Photos by Lynn Lane.
Traditional tunes, rhythms and harmonies played no role. Instead, the chamber ensemble offered up an ever-shifting soundscape of shimmers, glimmers, rustlings and wisps —Finnish composer Kaija Saariaho’s salute to the Northern Lights. This time, her Lichtbogen for instruments and electronics wafted beneath the southwestern lights of James Turrell’s Twilight Epiphany Skyspace at Rice University. Tucked away at the ground level, Houston’s Loop38 new-music ensemble performed Saariaho’s 1986 tone painting.
“I thought it would be a perfect match for the Skyspace,” Loop38 co-founder and conductor Jerry Hou explained later via e-mail. He and the one-year-old ensemble will unite music and setting again on May 2, when they play Georg Friedrich Haas’s in vain amid the famously dark canvases of the Rothko Chapel. The Austrian composer goes Rothko one better: During part of his hour-long score, the entire concert venue goes black.
“The listener will be plunged into a fluid, changing psychoacoustic world. There are two extended sections of the piece in which Haas instructs that there be total darkness, representing sunrise and sunset, which will be punctuated with pulsing flashes of light. “The music is full of throbbing and pulsing colors that could be considered an aural equivalent of looking at a Rothko,” Hou said.
Hou, who earned a master’s degree in trombone from Rice University’s Shepherd School of Music in 2004, returned three years ago as the school’s assistant conductor. Having worked with new-music groups in New York and Europe, he surveyed the Houston scene and noticed something missing. While Musiqa and other groups spotlighted new works that might involve a handful of players, he said, the city lacked “a larger ensemble of 14-16 players, dedicated to contemporary music.”
“There was a body of contemporary music that I love and wanted to share with audiences in Houston,” Hou said. “There are many composers whose music is being performed in other major cities in the U.S. or in Europe that we’re not hearing. A lot of the organizations in Houston would present a variety of different performers throughout the season, but I wanted to create an ensemble with a fixed roster, driven by the individual artists in the group.”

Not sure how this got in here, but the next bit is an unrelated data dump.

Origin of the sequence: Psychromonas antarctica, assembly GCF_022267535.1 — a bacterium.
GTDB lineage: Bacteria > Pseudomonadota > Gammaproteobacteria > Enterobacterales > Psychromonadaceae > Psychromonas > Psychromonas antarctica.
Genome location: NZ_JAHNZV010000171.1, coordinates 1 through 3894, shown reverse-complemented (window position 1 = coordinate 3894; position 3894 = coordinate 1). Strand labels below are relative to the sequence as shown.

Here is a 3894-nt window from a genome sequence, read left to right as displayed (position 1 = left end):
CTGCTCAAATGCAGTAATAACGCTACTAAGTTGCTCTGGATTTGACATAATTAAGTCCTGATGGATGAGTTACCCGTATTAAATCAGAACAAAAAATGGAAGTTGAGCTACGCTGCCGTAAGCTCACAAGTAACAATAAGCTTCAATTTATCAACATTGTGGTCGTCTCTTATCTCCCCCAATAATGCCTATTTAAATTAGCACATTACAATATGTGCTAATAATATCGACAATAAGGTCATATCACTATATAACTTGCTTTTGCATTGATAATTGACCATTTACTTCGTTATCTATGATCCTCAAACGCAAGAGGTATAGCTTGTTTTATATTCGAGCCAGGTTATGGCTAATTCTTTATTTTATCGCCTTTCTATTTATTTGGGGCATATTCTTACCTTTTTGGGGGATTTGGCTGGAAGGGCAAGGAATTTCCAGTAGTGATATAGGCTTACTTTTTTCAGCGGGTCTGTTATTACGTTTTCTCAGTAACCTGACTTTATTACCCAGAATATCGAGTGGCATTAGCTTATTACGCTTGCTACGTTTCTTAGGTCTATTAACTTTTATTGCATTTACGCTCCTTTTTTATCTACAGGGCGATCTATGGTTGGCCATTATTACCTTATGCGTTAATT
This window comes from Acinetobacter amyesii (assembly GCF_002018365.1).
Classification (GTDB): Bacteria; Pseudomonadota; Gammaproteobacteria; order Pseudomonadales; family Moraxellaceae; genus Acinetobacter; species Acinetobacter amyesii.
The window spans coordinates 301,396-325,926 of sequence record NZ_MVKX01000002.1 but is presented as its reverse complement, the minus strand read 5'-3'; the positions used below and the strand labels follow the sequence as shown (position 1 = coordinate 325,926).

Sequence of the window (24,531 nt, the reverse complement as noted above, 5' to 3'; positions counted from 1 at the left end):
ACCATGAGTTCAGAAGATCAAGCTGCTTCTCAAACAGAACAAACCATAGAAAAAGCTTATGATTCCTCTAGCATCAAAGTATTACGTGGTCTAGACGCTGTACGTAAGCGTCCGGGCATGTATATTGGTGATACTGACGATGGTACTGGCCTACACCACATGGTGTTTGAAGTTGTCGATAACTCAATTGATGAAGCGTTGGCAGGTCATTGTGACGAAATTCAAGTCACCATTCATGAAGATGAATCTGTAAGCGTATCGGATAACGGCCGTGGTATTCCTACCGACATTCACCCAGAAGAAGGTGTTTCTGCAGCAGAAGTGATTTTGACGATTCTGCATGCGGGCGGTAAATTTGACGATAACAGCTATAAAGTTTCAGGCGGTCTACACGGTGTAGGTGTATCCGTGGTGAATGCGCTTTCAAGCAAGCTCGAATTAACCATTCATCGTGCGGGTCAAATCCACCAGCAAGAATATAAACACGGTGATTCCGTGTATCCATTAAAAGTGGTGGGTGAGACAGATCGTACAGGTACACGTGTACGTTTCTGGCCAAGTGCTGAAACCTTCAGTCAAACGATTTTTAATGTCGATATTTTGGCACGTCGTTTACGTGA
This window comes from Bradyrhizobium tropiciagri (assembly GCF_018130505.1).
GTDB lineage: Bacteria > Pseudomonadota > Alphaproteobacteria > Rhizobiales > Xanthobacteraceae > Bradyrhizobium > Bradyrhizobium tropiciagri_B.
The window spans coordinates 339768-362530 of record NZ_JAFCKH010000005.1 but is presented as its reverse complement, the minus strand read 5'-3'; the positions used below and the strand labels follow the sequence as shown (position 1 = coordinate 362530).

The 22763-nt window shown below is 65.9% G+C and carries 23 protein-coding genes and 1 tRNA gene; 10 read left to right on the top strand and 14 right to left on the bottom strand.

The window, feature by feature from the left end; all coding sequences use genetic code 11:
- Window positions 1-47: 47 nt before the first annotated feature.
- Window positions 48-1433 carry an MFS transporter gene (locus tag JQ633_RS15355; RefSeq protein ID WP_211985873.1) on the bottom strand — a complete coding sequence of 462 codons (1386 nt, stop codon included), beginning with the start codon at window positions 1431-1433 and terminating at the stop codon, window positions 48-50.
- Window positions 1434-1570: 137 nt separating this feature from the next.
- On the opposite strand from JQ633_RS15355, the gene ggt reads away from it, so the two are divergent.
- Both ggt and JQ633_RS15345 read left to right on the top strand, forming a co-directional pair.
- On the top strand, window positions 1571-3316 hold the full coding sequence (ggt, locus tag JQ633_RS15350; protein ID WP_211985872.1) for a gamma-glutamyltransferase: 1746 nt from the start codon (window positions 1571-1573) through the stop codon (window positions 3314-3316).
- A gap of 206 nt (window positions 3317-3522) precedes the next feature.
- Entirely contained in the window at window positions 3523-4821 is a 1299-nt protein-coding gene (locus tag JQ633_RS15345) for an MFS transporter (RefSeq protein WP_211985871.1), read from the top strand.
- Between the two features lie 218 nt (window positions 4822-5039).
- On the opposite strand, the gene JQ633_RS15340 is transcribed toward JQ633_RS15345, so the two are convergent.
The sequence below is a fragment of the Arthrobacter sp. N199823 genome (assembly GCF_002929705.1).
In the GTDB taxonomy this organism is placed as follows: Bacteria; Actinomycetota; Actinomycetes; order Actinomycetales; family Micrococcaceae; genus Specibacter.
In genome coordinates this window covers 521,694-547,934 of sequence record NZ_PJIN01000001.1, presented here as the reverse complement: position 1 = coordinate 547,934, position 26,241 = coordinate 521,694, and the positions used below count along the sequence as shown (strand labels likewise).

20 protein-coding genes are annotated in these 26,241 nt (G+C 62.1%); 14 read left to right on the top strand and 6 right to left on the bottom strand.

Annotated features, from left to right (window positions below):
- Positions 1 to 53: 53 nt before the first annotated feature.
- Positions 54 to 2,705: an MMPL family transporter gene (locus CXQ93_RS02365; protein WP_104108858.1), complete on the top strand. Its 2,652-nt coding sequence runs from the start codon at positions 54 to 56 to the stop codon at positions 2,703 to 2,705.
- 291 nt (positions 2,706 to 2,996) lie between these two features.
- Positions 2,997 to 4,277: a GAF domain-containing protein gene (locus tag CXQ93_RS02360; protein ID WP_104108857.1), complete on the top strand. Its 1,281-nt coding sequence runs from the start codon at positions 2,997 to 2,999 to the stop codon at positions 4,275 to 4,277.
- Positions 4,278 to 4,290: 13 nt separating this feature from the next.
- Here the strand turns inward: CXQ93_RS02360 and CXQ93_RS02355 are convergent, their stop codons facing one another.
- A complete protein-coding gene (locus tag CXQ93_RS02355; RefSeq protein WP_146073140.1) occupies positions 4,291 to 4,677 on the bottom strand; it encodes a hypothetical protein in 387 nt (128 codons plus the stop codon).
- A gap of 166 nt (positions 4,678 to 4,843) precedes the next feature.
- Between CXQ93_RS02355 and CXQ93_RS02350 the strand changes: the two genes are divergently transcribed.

So he and pianist Yvonne Chen, a Shepherd School doctoral student, founded Loop38. To flesh out the core group of instrumentalists, Hou said, they enlisted present and past Shepherd School students “because of their artistry, virtuosity, passion for new music, and camaraderie in working together.” The group devised a name that evokes its locale and its mission: Interstate 610 is a 38-mile loop, and tape loops of recorded sound became musical building blocks in the hands of 1960s trailblazers.
Hou is a relatively recent convert to the new-music cause. Raised in Jonesboro, Arkansas, he took up the trombone in junior high school, and he soaked up all the music the public schools offered. “I really didn’t know you could pursue a career in music,” Hou said. “I loved all kinds of music, from top 40 radio, Broadway, jazz to rap.” College introduced him to orchestral music and opera. But new music didn’t draw him in until after his first stint at Rice, when he went to Europe and worked with groups including Pierre Boulez’s Ensemble Intercontemporain. The experience “changed my life artistically,” Hou said.
“I love the process of working with composers and the idea of bringing a new work of art to life. All music was new music at one point, and the possibility of helping the creation of a possible new masterpiece is thrilling. New music challenges us in many ways, both as a listener and performer.”
Performers get plenty of challenges from in vain creator Haas, who has taught at Columbia University since 2013. His works often deal in microtonality—pitches between the ones that a piano’s black and white keys produce. He calls for his 50-minute String Quartet No. 3 to be played in the dark from start to finish. During the two stretches of darkness of in vain, the work in store at the Menil, the music unfolds freely and interactively, Hou said. So it demands that the performers not only know their parts by memory, but create their own “individualized aural maps” to guide them.
“Haas wrote in vain in response the rise of the right-wing Freedom Party in the 1999 Austrian elections. The piece conveys, in part, his despair in the face of decaying hopes for social progress. (That) could apply to themes in America today,” Hou said. He thinks resonances like that make new music compelling. “Contemporary music is created by composers who are exposed to the same experiences of daily life as us, and they are expressing these experiences with sound,” Hou said. “Hopefully it allows us to connect with each other in a deeper, more meaningful way, going beyond words.”